The Motorola case is part of a wider pattern of cutbacks in US firms. The numbers of compulsory redundancies in the USA has increased sharply in 2001. Data from the Bureau of Labor Statistics show that the permanent closure of workplaces in the second quarter of 2001 affected 78,452 workers, a rise of approximately 75% on the corresponding quarter in the previous year. The total number of workers who were laid off in the second quarter of 2001, including those laid off temporarily, also rose sharply to 371,708. There is some evidence that these cutbacks are felt acutely in the international operations of US-based multinational companies. It has been estimated that, of the 10 largest incidents of job cuts in US-based multinationals, very nearly half have come outside the USA. For instance, Whirlpool announced in January 2001 that it was to make 6,000 redundancies, of which only 1,000 were to be in the USA.
The closure of the Motorola plant, and the wave of cutbacks and job cuts in American multinationals more generally, highlight two important points. The first is the primacy of shareholder interests in the USA. Downturns in product markets, such as that in the information technology sector currently, have resulted in bouts of cost-cutting which appear to be designed primarily with a view to appeasing shareholder interests. Indeed, developments in the American financial system over the last two decades, particularly the rise of the market for corporate control and the emergence of 'rebellious' shareholders who are prepared to challenge management, has elevated the influence of shareholders while the ability of workers to influence management decision-making has remained limited. In a context of greater instability in product markets, greater international competition and more rapidly evolving technologies, many US firms such as IBM and Kodak have abandoned previous 'no compulsory redundancies' policies in order to protect shareholder interests. In the case of Motorola, the pressure from shareholders to make sharp cuts was evident: '[Wall] Street is pounding on [chief executive Christopher] Galvin to make some big moves', as an analyst at JP Morgan put it. Similar patterns of management responding to shareholder interests in product market downturns by introducing cost-cutting programmes are becoming increasingly evident in companies based in European countries that have not hitherto been characterised by the primacy of shareholder value. One example is the recent cutbacks at Swedish-based Ericsson (SE0104193N).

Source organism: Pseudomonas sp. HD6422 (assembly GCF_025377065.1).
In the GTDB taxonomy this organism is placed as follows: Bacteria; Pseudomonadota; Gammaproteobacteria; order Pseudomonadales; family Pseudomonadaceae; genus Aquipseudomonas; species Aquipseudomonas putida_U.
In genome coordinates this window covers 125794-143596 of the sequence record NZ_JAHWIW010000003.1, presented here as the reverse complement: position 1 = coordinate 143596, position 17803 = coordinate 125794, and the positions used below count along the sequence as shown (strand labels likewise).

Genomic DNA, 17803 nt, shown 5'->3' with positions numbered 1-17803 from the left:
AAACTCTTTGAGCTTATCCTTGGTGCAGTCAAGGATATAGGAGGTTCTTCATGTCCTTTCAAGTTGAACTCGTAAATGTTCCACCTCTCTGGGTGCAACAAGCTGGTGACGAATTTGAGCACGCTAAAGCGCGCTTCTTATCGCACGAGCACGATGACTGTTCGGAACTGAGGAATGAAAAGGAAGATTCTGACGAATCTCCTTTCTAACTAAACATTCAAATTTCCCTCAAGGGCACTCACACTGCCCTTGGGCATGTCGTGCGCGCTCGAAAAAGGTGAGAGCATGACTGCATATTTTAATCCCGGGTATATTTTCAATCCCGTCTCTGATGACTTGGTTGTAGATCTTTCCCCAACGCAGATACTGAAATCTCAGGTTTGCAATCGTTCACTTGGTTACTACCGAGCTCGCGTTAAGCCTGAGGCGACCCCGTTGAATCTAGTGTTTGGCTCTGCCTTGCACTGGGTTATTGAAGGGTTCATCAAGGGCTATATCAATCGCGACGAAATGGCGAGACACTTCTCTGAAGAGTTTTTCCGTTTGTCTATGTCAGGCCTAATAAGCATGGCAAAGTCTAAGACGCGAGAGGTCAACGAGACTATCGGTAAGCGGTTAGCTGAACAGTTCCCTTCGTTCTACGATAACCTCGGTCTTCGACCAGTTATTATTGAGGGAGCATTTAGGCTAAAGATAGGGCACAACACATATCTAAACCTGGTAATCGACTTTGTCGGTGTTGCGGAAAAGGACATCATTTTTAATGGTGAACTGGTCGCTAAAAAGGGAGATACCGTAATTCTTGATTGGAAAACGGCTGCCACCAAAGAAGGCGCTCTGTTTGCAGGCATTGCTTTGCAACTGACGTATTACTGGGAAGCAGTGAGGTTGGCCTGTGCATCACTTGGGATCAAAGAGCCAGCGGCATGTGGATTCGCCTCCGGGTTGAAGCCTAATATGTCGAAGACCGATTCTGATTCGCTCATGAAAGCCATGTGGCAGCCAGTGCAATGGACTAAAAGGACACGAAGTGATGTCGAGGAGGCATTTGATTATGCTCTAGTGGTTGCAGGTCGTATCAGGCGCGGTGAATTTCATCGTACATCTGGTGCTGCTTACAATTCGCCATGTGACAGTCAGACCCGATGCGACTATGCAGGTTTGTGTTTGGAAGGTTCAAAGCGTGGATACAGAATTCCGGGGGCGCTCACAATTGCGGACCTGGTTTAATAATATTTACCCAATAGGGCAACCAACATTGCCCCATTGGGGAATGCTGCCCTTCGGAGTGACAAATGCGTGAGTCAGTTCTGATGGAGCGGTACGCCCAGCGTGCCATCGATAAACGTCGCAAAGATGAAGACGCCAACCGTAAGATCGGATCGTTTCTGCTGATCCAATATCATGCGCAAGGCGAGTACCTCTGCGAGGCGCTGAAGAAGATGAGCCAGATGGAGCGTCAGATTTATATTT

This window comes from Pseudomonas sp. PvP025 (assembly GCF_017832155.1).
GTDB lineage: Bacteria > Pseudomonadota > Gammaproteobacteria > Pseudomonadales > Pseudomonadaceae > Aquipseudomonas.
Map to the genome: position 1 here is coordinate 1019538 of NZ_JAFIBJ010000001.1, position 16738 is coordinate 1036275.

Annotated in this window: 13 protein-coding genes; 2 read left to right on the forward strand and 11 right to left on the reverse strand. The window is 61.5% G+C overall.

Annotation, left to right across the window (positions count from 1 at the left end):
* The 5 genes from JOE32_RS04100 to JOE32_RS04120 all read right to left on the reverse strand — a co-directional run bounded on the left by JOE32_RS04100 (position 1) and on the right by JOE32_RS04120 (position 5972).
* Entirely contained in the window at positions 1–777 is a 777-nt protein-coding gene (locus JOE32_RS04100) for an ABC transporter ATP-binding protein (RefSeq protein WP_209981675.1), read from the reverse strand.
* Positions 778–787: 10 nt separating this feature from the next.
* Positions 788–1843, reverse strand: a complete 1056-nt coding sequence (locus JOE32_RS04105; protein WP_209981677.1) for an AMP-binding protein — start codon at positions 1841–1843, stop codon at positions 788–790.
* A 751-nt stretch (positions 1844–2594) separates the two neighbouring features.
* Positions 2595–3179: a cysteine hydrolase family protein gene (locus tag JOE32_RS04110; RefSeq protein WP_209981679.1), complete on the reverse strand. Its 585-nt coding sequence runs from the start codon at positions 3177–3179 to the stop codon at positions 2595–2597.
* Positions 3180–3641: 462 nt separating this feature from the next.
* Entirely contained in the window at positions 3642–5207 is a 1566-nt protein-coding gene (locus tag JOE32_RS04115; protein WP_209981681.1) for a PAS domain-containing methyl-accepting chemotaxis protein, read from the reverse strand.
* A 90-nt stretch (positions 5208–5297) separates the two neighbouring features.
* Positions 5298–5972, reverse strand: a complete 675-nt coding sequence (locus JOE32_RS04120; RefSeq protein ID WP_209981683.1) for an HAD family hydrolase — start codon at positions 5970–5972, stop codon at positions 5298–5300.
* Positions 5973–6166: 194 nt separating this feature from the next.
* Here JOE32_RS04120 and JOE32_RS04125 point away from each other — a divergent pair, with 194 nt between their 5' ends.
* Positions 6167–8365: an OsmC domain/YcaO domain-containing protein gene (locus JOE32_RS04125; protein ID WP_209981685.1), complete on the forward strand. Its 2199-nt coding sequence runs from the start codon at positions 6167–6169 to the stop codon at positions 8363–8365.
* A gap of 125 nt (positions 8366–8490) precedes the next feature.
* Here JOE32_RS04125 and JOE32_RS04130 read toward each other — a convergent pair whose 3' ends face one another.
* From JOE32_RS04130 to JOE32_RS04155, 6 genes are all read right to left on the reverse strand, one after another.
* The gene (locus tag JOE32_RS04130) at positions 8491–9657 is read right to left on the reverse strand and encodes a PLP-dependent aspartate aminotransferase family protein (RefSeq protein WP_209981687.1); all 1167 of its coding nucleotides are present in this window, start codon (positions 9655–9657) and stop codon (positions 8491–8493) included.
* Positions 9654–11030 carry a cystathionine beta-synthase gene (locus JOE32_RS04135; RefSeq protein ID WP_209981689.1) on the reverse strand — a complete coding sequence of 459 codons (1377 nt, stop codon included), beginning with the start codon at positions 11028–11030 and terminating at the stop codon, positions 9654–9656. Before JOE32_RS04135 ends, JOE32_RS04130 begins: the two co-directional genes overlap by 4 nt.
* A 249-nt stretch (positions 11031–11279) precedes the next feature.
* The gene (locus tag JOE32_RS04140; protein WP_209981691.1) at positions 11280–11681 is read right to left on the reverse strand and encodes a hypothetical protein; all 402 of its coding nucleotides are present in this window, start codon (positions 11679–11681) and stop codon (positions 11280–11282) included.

The second point concerns the regulatory regime governing the way redundancies take place. During the last two decades, the UK has received a greater share of inward investment into Europe than any other country. Representatives of successive governments along with many observers have attributed this to the 'flexibility' of labour in the UK: the ease with which firms can lay off workers is greater in the UK than in most other European countries, while the cost of doing so is lower. The extent to which this factor really does motivate inward investment is in dispute, but what is becoming increasingly clear is that the flip-side of this flexibility is the ease with which multinationals can exit a country. Faced with a decision of which plant to close, Motorola could have chosen its plant in Flensburg in Germany; however, doing so would have incurred higher levels of redundancy pay than in the UK as well as protracted negotiations with trade unions. In this respect the UK is particularly exposed to fluctuations in the international economy in general, and to the current wave of cutbacks in sectors like electronics and airlines in particular. (Tony Edwards, Kingston University)